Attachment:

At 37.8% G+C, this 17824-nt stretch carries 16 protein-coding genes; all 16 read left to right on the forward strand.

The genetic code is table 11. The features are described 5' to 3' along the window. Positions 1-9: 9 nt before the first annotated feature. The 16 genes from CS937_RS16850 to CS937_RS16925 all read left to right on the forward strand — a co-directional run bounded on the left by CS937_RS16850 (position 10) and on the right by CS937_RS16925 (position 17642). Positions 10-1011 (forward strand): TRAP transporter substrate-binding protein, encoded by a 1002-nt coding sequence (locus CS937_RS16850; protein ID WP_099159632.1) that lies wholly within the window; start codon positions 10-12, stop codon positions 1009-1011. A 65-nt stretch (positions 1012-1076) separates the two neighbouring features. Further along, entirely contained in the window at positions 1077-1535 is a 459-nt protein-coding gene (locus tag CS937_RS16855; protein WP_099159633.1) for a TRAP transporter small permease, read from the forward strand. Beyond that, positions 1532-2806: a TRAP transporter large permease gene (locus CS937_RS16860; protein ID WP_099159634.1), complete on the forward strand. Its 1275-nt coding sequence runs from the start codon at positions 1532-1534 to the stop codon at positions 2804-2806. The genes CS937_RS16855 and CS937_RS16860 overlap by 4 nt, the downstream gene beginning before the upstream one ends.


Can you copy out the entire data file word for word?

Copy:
At 37.8% G+C, this 17824-nt stretch carries 16 protein-coding genes; all 16 read left to right on the forward strand.

The genetic code is table 11. The features are described 5' to 3' along the window. Positions 1-9: 9 nt before the first annotated feature. The 16 genes from CS937_RS16850 to CS937_RS16925 all read left to right on the forward strand — a co-directional run bounded on the left by CS937_RS16850 (position 10) and on the right by CS937_RS16925 (position 17642). Positions 10-1011 (forward strand): TRAP transporter substrate-binding protein, encoded by a 1002-nt coding sequence (locus CS937_RS16850; protein ID WP_099159632.1) that lies wholly within the window; start codon positions 10-12, stop codon positions 1009-1011. A 65-nt stretch (positions 1012-1076) separates the two neighbouring features. Further along, entirely contained in the window at positions 1077-1535 is a 459-nt protein-coding gene (locus tag CS937_RS16855; protein WP_099159633.1) for a TRAP transporter small permease, read from the forward strand. Beyond that, positions 1532-2806: a TRAP transporter large permease gene (locus CS937_RS16860; protein ID WP_099159634.1), complete on the forward strand. Its 1275-nt coding sequence runs from the start codon at positions 1532-1534 to the stop codon at positions 2804-2806. The genes CS937_RS16855 and CS937_RS16860 overlap by 4 nt, the downstream gene beginning before the upstream one ends.